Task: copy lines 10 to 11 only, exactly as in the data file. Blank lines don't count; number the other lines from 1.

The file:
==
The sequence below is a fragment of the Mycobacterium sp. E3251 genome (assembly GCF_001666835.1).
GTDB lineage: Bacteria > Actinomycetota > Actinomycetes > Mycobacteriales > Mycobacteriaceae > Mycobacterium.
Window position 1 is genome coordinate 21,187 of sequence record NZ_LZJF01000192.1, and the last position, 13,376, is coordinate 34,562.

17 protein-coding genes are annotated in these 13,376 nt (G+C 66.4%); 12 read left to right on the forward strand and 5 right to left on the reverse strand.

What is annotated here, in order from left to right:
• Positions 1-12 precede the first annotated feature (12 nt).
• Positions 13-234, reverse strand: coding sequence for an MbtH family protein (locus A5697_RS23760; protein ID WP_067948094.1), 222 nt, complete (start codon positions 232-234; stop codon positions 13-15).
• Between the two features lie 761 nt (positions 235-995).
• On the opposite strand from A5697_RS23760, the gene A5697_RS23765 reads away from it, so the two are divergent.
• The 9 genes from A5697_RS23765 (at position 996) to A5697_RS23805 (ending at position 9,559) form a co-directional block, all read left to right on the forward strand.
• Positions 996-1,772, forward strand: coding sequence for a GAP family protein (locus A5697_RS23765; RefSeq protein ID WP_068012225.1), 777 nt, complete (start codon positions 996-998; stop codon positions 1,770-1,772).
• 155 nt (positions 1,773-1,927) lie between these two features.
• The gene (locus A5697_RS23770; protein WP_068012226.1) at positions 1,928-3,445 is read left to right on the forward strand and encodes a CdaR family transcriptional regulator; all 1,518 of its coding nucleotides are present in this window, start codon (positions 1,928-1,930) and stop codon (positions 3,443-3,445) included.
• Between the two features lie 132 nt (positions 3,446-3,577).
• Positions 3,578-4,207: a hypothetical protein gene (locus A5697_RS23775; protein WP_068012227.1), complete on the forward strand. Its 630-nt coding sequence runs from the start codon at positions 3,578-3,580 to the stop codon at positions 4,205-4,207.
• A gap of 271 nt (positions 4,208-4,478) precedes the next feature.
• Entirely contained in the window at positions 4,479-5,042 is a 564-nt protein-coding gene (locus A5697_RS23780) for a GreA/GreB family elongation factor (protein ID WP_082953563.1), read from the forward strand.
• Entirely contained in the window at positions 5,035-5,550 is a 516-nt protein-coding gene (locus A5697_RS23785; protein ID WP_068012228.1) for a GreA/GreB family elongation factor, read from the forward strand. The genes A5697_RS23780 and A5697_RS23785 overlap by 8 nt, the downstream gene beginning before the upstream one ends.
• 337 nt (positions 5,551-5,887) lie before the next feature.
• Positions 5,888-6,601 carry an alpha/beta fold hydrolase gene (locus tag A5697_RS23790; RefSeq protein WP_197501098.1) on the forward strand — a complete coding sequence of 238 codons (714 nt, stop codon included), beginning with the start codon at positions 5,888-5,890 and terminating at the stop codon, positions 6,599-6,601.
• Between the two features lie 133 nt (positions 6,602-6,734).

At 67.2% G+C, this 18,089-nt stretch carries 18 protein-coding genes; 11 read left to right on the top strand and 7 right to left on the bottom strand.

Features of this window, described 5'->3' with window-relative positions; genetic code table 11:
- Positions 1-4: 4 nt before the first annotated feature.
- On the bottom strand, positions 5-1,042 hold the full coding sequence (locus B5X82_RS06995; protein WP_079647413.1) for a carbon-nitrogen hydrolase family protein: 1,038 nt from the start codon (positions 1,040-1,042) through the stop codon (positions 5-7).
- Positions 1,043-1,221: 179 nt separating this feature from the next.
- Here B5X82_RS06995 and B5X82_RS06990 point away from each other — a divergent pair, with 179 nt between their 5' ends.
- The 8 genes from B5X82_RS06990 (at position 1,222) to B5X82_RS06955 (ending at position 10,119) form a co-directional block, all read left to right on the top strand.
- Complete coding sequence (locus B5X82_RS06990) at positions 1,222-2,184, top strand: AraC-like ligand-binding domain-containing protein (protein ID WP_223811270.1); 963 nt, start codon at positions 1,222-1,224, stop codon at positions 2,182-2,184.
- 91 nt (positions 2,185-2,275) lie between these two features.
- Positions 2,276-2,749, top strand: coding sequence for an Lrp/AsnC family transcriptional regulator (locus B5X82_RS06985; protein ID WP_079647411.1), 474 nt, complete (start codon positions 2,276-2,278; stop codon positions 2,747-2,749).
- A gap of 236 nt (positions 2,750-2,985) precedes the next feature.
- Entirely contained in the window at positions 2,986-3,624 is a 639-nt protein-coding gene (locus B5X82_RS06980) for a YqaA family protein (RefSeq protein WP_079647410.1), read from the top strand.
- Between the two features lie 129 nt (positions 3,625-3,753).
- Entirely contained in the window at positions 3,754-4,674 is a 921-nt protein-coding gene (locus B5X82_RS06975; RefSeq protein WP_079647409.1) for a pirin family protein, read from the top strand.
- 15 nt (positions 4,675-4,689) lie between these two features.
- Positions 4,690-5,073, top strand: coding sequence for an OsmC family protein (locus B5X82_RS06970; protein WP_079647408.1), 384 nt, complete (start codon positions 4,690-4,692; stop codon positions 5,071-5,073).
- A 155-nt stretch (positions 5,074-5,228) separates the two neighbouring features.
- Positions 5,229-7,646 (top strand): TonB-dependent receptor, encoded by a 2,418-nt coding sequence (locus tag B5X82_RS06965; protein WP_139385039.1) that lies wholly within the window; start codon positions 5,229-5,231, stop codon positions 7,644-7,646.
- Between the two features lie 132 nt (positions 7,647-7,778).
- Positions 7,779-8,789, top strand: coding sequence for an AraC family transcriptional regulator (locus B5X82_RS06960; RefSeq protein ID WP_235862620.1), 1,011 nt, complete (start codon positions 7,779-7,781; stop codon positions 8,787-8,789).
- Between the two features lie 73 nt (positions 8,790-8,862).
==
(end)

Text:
• The 9 genes from A5697_RS23765 (at position 996) to A5697_RS23805 (ending at position 9,559) form a co-directional block, all read left to right on the forward strand.
• Positions 996-1,772, forward strand: coding sequence for a GAP family protein (locus A5697_RS23765; RefSeq protein ID WP_068012225.1), 777 nt, complete (start codon positions 996-998; stop codon positions 1,770-1,772).